Scamming for the Holidays

Each year, the Better Business Bureau releases an article warning the public of common scams that come around during the holiday season. With all of the online shopping happening during this period, scammers try to slip in and phish for consumer information or attempt to download malware on personal computers. Below is a compiled list of items to consider for protecting oneself when shopping online.

Free Gift Cards
Around this time of year it’s not uncommon to receive an email offering free gift card for taking a survey or filling out a form – the chances are high that this is a phishing scam, so avoid clicking any links within the email and send it to the trash.

Social Media Gift Exchange
This is a process where someone will ask another to participate in an online gift exchange, promising they will receive more gifts in return if they buy something first. The Better Business Bureau claims that these programs (such as the Secret Sister Gift Exchange) are not only scams, but illegal pyramid schemes.

In our times, people may opt to send an eCard instead of physically mailing one out. While there are legitimate sites that do this, there’s quite a few out there that are phishing for your information or trying to trick the recipient into downloading malware. Do not open these if you are required to enter any personal information and avoid clicking attachments that end in ” .exe”or have suspicious links. It’s advisable to contact your friend or family member outside of the email to verify if this is a legitimate item they sent you.

Look-alike Websites
During this time of year online shopping sales generally go up across online retailers. This gives incentive to scammers to build up websites that try to impersonate the legitimate online retailers, and trick consumers into entering their credit card information or download malware. Always check the website address to ensure it’s the correct URL, and not a similar one-letter-off address, and only enter information into a site that has https:// listed before the URL.

Phony Charities
In the season of giving, charities often reach out online to ask internet users to donate via email and website pop ups. Scammers can utilize this to steal credit card information from unsuspecting people looking to donate. It’s recommended by the BBB to verify the legitimacy of your charity at before clicking through links or entering any personal information.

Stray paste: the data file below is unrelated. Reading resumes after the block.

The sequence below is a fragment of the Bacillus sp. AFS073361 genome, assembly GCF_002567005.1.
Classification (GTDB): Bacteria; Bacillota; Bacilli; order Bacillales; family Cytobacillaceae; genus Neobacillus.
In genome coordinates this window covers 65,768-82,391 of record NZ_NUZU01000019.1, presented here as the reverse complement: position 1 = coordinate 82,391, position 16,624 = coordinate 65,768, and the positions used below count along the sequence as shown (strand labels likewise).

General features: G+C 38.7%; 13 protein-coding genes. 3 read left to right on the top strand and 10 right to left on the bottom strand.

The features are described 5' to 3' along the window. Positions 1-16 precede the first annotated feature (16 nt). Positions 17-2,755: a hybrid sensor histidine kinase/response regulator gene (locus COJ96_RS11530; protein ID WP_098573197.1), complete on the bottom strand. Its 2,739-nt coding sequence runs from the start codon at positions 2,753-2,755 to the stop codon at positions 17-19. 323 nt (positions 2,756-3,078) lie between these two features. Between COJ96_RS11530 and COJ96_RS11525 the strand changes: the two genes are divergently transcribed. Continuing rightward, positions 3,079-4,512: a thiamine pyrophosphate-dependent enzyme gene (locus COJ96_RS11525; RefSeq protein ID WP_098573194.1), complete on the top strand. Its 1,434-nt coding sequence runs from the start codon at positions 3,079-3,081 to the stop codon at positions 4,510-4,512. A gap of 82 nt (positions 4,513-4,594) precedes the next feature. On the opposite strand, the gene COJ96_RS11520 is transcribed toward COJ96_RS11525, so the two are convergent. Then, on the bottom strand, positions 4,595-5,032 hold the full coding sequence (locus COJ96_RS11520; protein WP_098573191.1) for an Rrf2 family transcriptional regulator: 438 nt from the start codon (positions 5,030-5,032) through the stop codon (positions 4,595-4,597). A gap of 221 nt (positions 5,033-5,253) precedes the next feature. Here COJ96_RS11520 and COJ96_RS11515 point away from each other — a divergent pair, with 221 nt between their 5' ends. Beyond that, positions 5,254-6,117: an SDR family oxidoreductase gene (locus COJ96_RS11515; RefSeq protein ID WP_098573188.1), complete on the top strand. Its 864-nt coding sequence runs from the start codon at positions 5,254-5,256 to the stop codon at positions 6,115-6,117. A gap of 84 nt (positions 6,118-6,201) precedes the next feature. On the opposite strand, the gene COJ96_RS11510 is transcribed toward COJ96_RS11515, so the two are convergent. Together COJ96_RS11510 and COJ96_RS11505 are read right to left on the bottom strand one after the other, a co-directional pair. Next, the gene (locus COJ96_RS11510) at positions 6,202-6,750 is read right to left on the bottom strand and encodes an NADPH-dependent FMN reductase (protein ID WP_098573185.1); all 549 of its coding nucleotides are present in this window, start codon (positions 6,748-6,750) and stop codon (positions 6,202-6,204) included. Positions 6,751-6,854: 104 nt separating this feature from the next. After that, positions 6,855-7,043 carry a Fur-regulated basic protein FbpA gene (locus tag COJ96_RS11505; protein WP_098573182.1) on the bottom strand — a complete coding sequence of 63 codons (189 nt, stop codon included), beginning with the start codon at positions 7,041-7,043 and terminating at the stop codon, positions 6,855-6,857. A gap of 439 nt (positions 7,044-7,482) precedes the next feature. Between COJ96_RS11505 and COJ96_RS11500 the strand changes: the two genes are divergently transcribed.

Travel Scams
It’s common to travel during the holidays, and generally the prices for hotels and airlines inflate because of it. Scammers utilize this with pop ups and emails offering incredible traveling bargains. Always do your research on the company offering these deals before you give them any information.

Puppy Scams
Sometimes the holidays seems like the perfect time to get a new addition to the family. Scammers know people can’t resist a cute puppy, and post fake offers to steal credit card information from the every day animal lover. You can verify the legitimacy of rescue shelters and accredited breeders by searching The Better Business Bureau Website.

Unusual Forms of Payment
When shopping online, be cautious of forms of payment that seem shady that may not be traceable. This can include Wire Transfers, prepaid debit/gift cards, and getting rerouted to a third party service to complete payment. Always do research before shopping online at a site you’ve not previously used.

Fake Shipping Notifications
Since December is packed with packages for the holidays, scammers try to trick consumers with fake emails concerning an order they may not have placed, blending in with the legitimate package tracker emails. These can contain links to download malware or attempt to steal your personal information. These emails should not ever ask for your information or request payment for shipping – this is always done when you place your order on legitimate online retailing sites.

Letters from Santa
Although this is a legitimate service from certain businesses, but less credible sites look to steal and utilize your personal information with promises to send a letter from Santa to your home. By visiting the Better Business Bureau website, one can verify the companies that offer this service.

For more information, read this year’s holiday scam article by the BBB and watch for future articles on CU*Secure.

Happy Holidays!